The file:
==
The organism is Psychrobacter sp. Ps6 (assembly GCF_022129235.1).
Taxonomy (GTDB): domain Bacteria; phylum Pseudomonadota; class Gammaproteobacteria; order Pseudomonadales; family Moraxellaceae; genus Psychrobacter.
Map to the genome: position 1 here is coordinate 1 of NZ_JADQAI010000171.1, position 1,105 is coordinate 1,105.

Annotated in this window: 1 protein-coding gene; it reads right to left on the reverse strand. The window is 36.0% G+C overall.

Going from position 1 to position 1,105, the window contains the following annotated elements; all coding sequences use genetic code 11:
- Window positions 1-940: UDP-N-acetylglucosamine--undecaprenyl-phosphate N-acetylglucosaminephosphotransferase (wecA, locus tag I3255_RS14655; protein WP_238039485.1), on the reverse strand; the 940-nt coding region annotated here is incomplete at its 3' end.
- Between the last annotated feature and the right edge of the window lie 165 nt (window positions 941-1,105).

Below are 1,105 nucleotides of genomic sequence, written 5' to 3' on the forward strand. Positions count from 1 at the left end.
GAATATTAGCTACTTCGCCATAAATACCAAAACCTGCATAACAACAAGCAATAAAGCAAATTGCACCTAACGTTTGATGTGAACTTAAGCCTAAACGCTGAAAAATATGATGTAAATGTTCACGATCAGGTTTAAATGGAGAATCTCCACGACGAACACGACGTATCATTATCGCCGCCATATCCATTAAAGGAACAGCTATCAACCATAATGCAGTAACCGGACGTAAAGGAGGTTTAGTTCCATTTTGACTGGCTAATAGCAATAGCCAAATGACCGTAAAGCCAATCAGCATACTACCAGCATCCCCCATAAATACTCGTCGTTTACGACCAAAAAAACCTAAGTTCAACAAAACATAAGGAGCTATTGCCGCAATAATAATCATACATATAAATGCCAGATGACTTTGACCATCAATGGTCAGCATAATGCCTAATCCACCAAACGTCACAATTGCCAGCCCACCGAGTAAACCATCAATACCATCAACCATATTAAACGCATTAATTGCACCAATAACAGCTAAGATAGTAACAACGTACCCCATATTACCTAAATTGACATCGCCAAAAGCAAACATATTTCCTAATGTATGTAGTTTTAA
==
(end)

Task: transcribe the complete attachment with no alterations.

The organism is Psychrobacter sp. Ps6 (assembly GCF_022129235.1).
Taxonomy (GTDB): domain Bacteria; phylum Pseudomonadota; class Gammaproteobacteria; order Pseudomonadales; family Moraxellaceae; genus Psychrobacter.
Map to the genome: position 1 here is coordinate 1 of NZ_JADQAI010000171.1, position 1,105 is coordinate 1,105.

Annotated in this window: 1 protein-coding gene; it reads right to left on the reverse strand. The window is 36.0% G+C overall.

Going from position 1 to position 1,105, the window contains the following annotated elements; all coding sequences use genetic code 11:
- Window positions 1-940: UDP-N-acetylglucosamine--undecaprenyl-phosphate N-acetylglucosaminephosphotransferase (wecA, locus tag I3255_RS14655; protein WP_238039485.1), on the reverse strand; the 940-nt coding region annotated here is incomplete at its 3' end.
- Between the last annotated feature and the right edge of the window lie 165 nt (window positions 941-1,105).

Below are 1,105 nucleotides of genomic sequence, written 5' to 3' on the forward strand. Positions count from 1 at the left end.
GAATATTAGCTACTTCGCCATAAATACCAAAACCTGCATAACAACAAGCAATAAAGCAAATTGCACCTAACGTTTGATGTGAACTTAAGCCTAAACGCTGAAAAATATGATGTAAATGTTCACGATCAGGTTTAAATGGAGAATCTCCACGACGAACACGACGTATCATTATCGCCGCCATATCCATTAAAGGAACAGCTATCAACCATAATGCAGTAACCGGACGTAAAGGAGGTTTAGTTCCATTTTGACTGGCTAATAGCAATAGCCAAATGACCGTAAAGCCAATCAGCATACTACCAGCATCCCCCATAAATACTCGTCGTTTACGACCAAAAAAACCTAAGTTCAACAAAACATAAGGAGCTATTGCCGCAATAATAATCATACATATAAATGCCAGATGACTTTGACCATCAATGGTCAGCATAATGCCTAATCCACCAAACGTCACAATTGCCAGCCCACCGAGTAAACCATCAATACCATCAACCATATTAAACGCATTAATTGCACCAATAACAGCTAAGATAGTAACAACGTACCCCATATTACCTAAATTGACATCGCCAAAAGCAAACATATTTCCTAATGTATGTAGTTTTAA